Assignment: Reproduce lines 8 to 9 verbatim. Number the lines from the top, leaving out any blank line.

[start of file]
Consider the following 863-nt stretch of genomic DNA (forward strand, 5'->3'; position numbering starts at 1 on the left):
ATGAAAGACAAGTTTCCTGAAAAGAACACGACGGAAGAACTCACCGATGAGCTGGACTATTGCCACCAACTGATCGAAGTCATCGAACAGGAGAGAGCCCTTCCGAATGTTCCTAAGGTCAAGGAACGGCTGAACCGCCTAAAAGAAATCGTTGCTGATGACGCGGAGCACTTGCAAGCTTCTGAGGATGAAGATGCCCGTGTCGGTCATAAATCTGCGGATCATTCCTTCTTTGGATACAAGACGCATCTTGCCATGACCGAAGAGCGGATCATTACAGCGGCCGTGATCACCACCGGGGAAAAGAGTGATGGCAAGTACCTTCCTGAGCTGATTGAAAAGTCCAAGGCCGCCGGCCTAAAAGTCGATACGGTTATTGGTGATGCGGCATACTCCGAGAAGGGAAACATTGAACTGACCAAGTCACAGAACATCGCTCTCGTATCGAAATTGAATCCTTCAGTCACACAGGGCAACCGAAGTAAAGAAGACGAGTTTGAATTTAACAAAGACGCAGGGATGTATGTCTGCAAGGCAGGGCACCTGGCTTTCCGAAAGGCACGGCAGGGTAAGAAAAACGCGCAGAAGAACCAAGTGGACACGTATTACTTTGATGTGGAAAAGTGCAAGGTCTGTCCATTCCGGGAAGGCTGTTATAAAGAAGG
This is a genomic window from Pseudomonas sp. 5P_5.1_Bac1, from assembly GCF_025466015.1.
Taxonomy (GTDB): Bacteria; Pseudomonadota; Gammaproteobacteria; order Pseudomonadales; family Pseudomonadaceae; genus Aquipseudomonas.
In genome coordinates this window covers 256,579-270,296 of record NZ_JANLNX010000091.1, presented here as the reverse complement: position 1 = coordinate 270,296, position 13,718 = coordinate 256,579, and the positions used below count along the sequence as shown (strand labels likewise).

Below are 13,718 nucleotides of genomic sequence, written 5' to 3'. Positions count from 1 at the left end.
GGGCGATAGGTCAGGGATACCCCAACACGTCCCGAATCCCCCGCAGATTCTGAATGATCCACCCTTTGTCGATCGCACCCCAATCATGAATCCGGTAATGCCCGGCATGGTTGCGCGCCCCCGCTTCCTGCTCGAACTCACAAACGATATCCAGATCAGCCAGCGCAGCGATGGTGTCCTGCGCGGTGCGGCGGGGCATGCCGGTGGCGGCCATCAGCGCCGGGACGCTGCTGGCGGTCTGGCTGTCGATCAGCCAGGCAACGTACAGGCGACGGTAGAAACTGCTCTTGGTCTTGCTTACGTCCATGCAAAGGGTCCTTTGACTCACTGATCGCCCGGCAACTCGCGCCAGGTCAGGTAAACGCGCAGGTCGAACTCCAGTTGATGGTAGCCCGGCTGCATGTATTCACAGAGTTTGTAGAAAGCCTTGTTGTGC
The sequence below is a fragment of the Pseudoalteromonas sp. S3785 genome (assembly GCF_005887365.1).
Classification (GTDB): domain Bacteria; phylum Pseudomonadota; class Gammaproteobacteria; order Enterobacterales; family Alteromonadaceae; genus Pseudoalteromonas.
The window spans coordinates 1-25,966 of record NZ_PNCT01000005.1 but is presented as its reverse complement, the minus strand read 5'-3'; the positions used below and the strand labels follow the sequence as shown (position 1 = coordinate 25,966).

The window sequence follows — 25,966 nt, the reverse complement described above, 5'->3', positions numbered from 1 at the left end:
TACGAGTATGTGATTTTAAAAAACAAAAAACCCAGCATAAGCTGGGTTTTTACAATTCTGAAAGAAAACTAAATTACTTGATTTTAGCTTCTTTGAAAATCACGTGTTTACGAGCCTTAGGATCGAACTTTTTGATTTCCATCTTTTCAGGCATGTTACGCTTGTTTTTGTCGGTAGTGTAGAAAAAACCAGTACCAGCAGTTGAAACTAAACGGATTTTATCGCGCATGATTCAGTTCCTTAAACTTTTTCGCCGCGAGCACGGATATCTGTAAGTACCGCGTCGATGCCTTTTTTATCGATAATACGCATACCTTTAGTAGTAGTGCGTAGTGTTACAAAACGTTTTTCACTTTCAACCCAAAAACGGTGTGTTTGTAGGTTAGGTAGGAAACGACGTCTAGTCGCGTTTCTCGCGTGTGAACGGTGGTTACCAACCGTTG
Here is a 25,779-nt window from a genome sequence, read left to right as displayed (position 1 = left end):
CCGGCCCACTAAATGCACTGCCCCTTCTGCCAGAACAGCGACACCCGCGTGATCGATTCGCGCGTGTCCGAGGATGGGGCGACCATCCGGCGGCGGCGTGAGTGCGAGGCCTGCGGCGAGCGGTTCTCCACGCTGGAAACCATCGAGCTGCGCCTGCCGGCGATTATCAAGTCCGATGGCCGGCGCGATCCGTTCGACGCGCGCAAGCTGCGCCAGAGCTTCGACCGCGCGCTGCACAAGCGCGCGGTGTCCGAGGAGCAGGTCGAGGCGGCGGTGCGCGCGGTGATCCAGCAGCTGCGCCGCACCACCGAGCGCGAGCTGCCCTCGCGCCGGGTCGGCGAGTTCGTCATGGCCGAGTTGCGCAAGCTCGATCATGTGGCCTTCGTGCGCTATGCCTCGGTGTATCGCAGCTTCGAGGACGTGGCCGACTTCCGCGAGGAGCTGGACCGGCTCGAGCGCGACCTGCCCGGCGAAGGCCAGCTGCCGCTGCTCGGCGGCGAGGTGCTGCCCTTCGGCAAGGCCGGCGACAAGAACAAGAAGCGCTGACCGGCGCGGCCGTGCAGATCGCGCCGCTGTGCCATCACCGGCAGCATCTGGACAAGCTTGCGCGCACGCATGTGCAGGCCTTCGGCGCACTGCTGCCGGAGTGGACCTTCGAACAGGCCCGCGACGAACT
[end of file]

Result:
The sequence below is a fragment of the Pseudoalteromonas sp. S3785 genome (assembly GCF_005887365.1).
Classification (GTDB): domain Bacteria; phylum Pseudomonadota; class Gammaproteobacteria; order Enterobacterales; family Alteromonadaceae; genus Pseudoalteromonas.